The other day, I went in search of the very nice Penang har mee (prawn noodles) – they closed down their stall at that former place a long time already but I heard that they had opened a stall in this block of shops. I went through all the coffee shops there but it was all in vain – the stall was nowhere to be found.
In the end, I decided to stop by here…
…for a bite to eat.
The Chinese New Year lanterns were up…
…and thankfully, they were playing those boisterous Chinese New Year songs at a bearable volume.
My friend, Annie, likes the food here – in fact, on one of her trips home from KL, she came here twice for dinner. She said that the Foochow fried mee that she had was very nice so I ordered that, the “moon” version, and sat down to wait.
…did not look like it would be anything to shout about but it turned out really nice though I can’t say I was all that impressed by the price – it was more expensive than at a lot of places, at RM2.00 a glass.
In the meantime, while I was waiting for my noodles to be served, this couple…
…came and sat at the table next to mine.
No, I was not eavesdropping but they were talking loud enough and everyone around would be able to hear what was said, no problem at all. It sure took me by surprise when the Caucasian guy spoke in very good Malay and placed the orders – I do know for a fact that many of the young ones here these days are mono-lingual and can hardly carry on a decent conversation in Malay nor English despite having studied the languages in school for so many years.
I don’t think his friend was local, looking very pretty in her leopard prints and carrying a Louis Vuitton purse. She spoke English and her friend was explaining to her about roti canai and roti telur and all that. He even went to ask the coffee shop people to confirm that it would be all right and he went to the Malay coffee shop next door to order one roti canai for the lady to try.
He had a bowl of Sarawak laksa – I don’t know if the one here is any good but this much I would say, I did not detect the fragrance at all. It seemed that he was concerned about the size of the serving but he had to struggle a bit with his command of the Malay language. In the end, I think the lady in red taking their orders spoke to him in English – she was smiling from ear to ear, probably somewhat amused by it all. The lady had their fried kway teow and I would say that it looked very good – I may want to come back here again some day to try that.
When my noodles came, I was kind of disappointed as it was not the “moon” version that I wanted but the regular Foochow fried noodles, wet (with sauce/gravy)…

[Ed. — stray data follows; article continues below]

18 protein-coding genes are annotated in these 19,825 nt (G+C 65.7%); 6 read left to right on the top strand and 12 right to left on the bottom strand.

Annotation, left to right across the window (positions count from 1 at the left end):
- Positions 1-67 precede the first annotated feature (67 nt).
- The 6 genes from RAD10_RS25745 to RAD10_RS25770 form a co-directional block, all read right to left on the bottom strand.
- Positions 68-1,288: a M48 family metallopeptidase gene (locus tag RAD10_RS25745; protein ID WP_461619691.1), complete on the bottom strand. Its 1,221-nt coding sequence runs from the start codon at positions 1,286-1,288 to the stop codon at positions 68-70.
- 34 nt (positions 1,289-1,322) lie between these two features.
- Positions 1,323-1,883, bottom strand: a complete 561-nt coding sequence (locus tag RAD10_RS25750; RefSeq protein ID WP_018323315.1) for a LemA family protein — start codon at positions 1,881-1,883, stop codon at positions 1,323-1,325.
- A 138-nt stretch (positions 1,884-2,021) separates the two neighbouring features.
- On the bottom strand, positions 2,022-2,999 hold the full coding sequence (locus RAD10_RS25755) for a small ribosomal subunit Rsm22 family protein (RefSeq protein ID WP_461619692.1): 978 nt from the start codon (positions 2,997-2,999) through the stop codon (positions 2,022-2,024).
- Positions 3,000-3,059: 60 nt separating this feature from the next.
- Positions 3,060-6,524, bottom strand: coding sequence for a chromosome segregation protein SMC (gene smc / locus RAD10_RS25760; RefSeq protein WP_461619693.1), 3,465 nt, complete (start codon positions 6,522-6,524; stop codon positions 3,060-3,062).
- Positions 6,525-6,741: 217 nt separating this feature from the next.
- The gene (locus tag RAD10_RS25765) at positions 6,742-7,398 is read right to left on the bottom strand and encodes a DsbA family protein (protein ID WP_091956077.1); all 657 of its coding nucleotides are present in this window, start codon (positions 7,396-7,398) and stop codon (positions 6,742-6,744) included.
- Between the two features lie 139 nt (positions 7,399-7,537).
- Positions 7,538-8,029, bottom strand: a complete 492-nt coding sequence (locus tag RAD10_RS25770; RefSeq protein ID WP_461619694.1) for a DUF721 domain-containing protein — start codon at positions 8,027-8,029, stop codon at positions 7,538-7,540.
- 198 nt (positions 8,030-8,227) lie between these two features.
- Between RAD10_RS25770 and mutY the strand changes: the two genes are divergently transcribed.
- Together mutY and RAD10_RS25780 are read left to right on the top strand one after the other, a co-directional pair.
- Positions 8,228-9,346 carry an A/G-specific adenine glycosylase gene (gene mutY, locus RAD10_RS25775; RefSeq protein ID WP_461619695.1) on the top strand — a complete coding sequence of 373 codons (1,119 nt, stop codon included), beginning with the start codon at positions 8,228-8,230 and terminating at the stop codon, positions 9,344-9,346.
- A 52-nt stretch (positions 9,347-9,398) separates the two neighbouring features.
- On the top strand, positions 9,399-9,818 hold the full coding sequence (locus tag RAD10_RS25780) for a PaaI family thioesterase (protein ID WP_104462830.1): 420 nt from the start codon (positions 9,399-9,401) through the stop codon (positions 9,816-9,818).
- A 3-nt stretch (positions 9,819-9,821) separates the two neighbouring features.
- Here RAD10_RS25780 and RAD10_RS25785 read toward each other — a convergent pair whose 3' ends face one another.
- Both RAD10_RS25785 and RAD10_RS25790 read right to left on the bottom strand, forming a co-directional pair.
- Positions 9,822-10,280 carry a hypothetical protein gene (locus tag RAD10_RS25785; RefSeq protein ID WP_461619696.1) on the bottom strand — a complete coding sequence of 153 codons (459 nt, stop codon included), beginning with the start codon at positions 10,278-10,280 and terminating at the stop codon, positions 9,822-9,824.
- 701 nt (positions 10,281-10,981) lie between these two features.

…but when i tried it, I was delighted to find that it was indeed very very nice. I would say that if anyone comes to Sibu and is looking for good authentic Foochow fried noodles to enjoy, they can come here for this one. I can’t say they were very generous with the ingredients though…
…and price-wise, it was a bit more expensive than most, RM4.50 a plate compared to the usual RM4.00 at most places around here.
For one thing, despite the higher-than-usual prices, this place sure has its following. There were quite a lot of people when I was there and as I was leaving, I saw some more stopping by.
ak kia kopitiam (2.305073, 111.850618) is located in the right hand corner of the block of shops on the other side of the Sibu Bus Terminal, Jalan Pahlawan, a short distance to the right from the Li Hua Hotel there.
7 thoughts on “You speak my language…”
The Foochow fried noodles look good with the gravy, just that the ingredients look really little, I will go hungry soon after eating
In my growing up years, the Foochows here were notorious for their food – quantity over quality. It was said that they had to work very hard for very long hours so they needed something really substantial, never mind the taste, to sustain them through till the next meal.
It seems I have been surrounded by many LOUD talkers lately, too! LOL
LOL!!! Yes, I did not mean to listen but I could not help it as they were loud enough for me to hear, like I was at the same table.
The Foochow fried noodles looks good though with little ingredients. The “moon” version would be an egg on top if I am not wrong.
No, the “moon” version would be where they fry the noodles first and then the sauce/gravy and then they put the noodles back in to boil a bit – not too long, just enough (I guess that is the skill – if you do not do it well, it will end up overcooked and soft and soggy). This version, they do not put the noodles into the gravy – they just poured the gravy over the noodles.
Finally you tried. I love the food here. Next time order their brinjal, very good too or you can try the dry version Foochow fried mee, i like it a lot.
Yes, will go back again. I like how I can just drive to the hotel and park my car there and walk over. No need to go through some not very nice parts of the roads around the bus terminal because of the sinking land.
Talking about Fookchow noodles, I went for them in one of the restaurants in Johor.. I like it, the taste and the peanuts as toppings… I will post it up one of these days!
Peanuts as toppings??? Unheard of! But then again Sitiawan kompia & kampua are very different from our Sibu ones.
Lol on the couple next table.
Foochow fried noodle looked good although not what you want. Big portion too, don’t think I could finish it all.
Wahhhh!!! On the other hand, your hubby will need two plates. LOL!!!
I am always amazed how foreigners pick up our language so well and yet, some of our (educated) people can’t master English!
…or Malay. I will have to struggle to communicate with the young ones these days…and imagine them working at a western restaurant and not being able to speak English. Such a disgrace!